The Latest on the investigation of a debt collection scam involving celebrities and public figures in California (all times local): 12:30 p.m.
A judge has approved a plea deal for an ex-convict who pleaded guilty to extortion, fraud and obstruction charges in connection with a debt collector scam involving some of the country’s biggest names.
A Los Angeles Superior Court judge signed off Wednesday on a deal that would send the ex-cons to prison for 20 years.
A prosecutor declined comment on the details of the deal.
The former cop was sentenced to 30 years in prison.
He has been out on parole since March 2017.
The ex-cop had faced up to 40 years in the state’s maximum-security prison for the extortion charge, but the judge said that sentence was too harsh and ordered a reduced sentence of 12 to 15 years.
He also ordered that the ex’s attorney, who also represents the celebrity debtors, pay the ex $1.1 million.
He was not present during Wednesday’s hearing.
The deal was first reported by The Associated Press.
A woman who worked for the former cop in the early 2000s told the AP she did not recall anything about the matter, but said he never touched her.
The woman said the ex was a good friend.
The case has drawn widespread criticism because of the number of celebrities and other public figures involved, including singers Katy Perry and Miley Cyrus, and some celebrities are accused of being involved.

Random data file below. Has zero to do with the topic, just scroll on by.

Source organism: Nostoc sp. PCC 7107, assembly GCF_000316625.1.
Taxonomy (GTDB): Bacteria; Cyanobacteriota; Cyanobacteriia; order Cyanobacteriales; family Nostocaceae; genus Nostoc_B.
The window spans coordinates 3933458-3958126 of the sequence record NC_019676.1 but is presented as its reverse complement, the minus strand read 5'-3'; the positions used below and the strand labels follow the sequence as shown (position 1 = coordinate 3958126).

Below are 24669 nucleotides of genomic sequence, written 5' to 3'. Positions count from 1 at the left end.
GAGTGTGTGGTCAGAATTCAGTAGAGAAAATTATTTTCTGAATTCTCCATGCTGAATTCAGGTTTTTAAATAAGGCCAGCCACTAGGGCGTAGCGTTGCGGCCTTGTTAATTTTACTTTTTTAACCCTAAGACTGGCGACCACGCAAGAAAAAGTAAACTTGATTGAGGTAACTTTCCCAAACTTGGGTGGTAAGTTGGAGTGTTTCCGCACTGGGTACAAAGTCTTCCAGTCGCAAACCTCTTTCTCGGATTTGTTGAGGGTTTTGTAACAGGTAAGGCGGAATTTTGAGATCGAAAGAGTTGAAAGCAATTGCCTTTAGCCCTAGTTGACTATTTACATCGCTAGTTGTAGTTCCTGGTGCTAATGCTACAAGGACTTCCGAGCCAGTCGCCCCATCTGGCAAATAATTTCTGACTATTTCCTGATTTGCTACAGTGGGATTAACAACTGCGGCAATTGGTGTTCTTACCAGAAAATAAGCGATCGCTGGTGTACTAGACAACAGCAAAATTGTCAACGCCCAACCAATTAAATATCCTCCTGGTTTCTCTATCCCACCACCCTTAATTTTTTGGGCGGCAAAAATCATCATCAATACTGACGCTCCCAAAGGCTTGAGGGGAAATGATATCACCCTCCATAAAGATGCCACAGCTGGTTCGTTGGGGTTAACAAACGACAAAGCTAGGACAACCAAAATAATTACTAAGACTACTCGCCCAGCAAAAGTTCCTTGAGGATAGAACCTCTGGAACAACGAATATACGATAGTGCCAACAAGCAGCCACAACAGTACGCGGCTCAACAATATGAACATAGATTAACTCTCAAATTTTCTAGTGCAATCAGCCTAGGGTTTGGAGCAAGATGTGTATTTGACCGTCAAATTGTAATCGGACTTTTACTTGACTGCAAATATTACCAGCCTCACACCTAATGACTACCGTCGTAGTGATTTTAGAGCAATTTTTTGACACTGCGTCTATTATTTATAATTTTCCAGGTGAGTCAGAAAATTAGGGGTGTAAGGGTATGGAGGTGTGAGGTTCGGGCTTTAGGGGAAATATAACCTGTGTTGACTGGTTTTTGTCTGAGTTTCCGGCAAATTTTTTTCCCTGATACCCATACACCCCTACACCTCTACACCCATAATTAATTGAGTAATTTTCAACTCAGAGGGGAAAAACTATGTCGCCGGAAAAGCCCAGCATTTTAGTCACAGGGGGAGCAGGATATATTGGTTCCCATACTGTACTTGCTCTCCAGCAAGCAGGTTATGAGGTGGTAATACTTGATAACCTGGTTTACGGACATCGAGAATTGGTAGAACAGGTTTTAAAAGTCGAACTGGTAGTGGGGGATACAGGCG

The star-studded celebrity court has been criticized for its secrecy.
Celebrities, celebrities, celebrities.
We can’t even say anything.
It’s all in the public domain, and it’s the celebrities that get in trouble for this, said one former cop who was not involved in the case.
We know the media will try to do everything they can to make this look bad, he said.
A California judge in a civil case against ex-law enforcement officers accused of extortion, intimidation and obstruction said Wednesday that he is “proud” of the judge’s ruling that the former officer’s plea deal with prosecutors does not constitute a crime.
In a separate deal, a judge in Los Angeles County Superior Court ordered that an ex who had pleaded guilty earlier to fraud and extortion charges in a case involving some celebrity debt collectors will receive a 10-year sentence.
The judge, Peter A. Gonzalez, ordered that Judge John M. Hynes accept the terms of a plea agreement that calls for 20-year prison terms, including three years for the three extortion charges.
Prosecutors sought a 20-to-life sentence in a criminal case against the ex, who has since been released from prison.
The judge rejected that bid.
“In this case, the defendant has not demonstrated that he has been an accomplice to the offense charged, nor that he was reckless with respect to the conduct alleged,” Gonzalez wrote.
He noted that the two cases are separate and the two men are cooperating.
Hynes declined to comment.
California law defines extortion as an attempt to influence or coerce a person to perform a legal obligation.
The crime can be a misdemeanor or felony.
Loretta Lynch has spoken out against the case, and the actress who starred in the Netflix series “Orange Is the New Black” tweeted Wednesday that she is “sorry for the pain and suffering that has been caused” by the alleged fraud.
As a mom, I’m so sorry for the hurt and suffering this has caused my family, friends, and all of my fans.
I hope the court’s decision is a lesson to everyone.
#OrangeIsTheNewBlack — Loretta Lynch (@Lorettacarlisle) April 29, 2018 California lawmakers have been working on legislation that would make it easier for people to file civil suits against debt collectors for debts that they have never paid.